Books still count but web content is on the rise
See here details of a recent survey (2018) providing insights on China reading statistics.
- Adults read just under eight books on average last year, including some 3.3 digital books.
- Readers 17 years or younger logged almost nine books apart from textbooks, a slight increase from 2017.
- Youths 14 to 17 years old read an average of 11.5 books outside of classwork.
- The amount of reading is not as large as in countries with strong reading habits, like Germany, France, Russia and Japan.
- The survey found that 80.8 percent of adults have a reading habit, covering all kinds of material, in print, digital or online, an annual increase of 0.5 percentage points compared with 2017.
- A decade ago, it was 69.7%, and 20 years ago, it was 60.4%.
- The growth in digital reading, while demand for printed books remains stable. Mobile phones have become Chinese people’s favorite medium for reading and obtaining information.
- Online, they read news, watch short videos and participate in social media.
- Adults spent an average of almost 85 minutes a day on their phones, four more minutes than in 2017.
- There is a sharp rise in audio books, with almost a third of the population having the habit of listening to audio books. This would mean about 350 million people.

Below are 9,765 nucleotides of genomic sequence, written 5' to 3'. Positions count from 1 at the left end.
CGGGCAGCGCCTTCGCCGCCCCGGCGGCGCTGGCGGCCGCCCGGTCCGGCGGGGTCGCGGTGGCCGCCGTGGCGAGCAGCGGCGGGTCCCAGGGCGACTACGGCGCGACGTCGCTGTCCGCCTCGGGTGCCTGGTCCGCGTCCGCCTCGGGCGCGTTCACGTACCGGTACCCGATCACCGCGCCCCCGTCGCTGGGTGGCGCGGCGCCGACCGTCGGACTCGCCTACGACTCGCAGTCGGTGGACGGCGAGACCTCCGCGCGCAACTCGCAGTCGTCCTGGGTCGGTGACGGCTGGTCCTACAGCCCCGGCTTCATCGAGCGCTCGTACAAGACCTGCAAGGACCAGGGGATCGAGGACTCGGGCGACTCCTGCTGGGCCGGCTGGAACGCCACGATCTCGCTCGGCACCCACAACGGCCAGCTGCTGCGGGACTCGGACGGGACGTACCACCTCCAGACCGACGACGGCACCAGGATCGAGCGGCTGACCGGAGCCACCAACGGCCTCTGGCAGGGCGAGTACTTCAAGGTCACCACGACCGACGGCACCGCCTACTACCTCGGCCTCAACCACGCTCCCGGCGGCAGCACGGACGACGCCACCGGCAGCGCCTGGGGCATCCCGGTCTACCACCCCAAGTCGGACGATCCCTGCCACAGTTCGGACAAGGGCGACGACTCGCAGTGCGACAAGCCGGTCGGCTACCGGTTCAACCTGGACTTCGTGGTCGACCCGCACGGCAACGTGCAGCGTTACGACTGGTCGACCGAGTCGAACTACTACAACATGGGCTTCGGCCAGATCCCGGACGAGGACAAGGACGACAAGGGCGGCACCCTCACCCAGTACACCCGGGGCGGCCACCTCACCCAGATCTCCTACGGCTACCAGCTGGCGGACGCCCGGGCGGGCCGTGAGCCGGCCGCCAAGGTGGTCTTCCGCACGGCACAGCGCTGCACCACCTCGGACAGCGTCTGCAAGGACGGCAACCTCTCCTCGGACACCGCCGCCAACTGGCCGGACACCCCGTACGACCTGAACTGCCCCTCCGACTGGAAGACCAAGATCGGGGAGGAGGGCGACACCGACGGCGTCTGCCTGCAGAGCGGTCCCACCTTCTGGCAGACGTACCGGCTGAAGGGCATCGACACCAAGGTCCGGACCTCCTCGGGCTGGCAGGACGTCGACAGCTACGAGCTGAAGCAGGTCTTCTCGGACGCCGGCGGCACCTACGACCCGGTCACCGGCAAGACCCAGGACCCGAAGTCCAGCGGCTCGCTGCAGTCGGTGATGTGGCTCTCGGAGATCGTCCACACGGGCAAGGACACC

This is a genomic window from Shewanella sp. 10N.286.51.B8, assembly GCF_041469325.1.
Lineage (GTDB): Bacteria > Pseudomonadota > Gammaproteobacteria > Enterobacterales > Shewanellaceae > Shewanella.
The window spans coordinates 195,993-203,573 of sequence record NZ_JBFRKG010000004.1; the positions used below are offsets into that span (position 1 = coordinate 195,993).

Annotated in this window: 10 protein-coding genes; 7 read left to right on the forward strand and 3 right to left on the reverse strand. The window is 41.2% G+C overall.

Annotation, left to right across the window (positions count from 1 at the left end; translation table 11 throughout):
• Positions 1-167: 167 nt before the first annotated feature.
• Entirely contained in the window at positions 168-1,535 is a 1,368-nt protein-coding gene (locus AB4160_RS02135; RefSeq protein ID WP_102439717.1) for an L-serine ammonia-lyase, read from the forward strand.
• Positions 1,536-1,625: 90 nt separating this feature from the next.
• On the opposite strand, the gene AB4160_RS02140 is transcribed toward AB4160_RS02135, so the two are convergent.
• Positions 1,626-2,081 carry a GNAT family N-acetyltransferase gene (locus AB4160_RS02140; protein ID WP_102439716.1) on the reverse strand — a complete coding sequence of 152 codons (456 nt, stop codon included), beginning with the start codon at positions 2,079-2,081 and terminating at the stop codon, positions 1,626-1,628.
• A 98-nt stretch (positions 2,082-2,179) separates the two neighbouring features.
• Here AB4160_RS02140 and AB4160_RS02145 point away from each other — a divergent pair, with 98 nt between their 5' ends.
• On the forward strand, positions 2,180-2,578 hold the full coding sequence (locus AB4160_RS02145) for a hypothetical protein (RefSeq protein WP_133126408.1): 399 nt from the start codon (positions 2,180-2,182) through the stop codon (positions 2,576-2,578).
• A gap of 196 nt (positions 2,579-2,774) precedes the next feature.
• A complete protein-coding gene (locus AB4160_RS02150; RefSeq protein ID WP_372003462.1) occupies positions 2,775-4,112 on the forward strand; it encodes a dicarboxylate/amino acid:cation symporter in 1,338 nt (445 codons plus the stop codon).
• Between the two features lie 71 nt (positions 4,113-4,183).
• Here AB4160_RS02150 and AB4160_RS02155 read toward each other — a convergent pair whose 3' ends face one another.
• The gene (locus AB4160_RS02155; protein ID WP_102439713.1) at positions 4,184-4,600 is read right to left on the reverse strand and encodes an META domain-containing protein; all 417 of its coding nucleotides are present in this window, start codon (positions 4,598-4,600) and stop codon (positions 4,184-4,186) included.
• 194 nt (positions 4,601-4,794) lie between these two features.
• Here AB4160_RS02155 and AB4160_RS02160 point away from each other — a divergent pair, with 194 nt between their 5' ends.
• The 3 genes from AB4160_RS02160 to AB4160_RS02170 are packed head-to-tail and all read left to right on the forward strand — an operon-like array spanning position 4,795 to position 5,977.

There is one library for about 400,000 Chinese nationals on average, in contrast with 2,500 people in the United States and hundreds of people in many European countries.
I see an increase of libraries in general. The government-sponsored ones are more “serious” while many of the private sector venues are often used to surf the internet, for fun or for work.
There seems to be little tradition in China to view libraries as a venue for a family visit, for parents to take their children along to explore books and other media.
As for the book shops, the choice may look large but there are very few foreign books. Getting a foreign title into a book shop is very difficult as the books are supposed to be imported through authorized channels only and subject to scrutiny (= censorship). Obviously many Chinese books are not available due to some …. euh special reasons.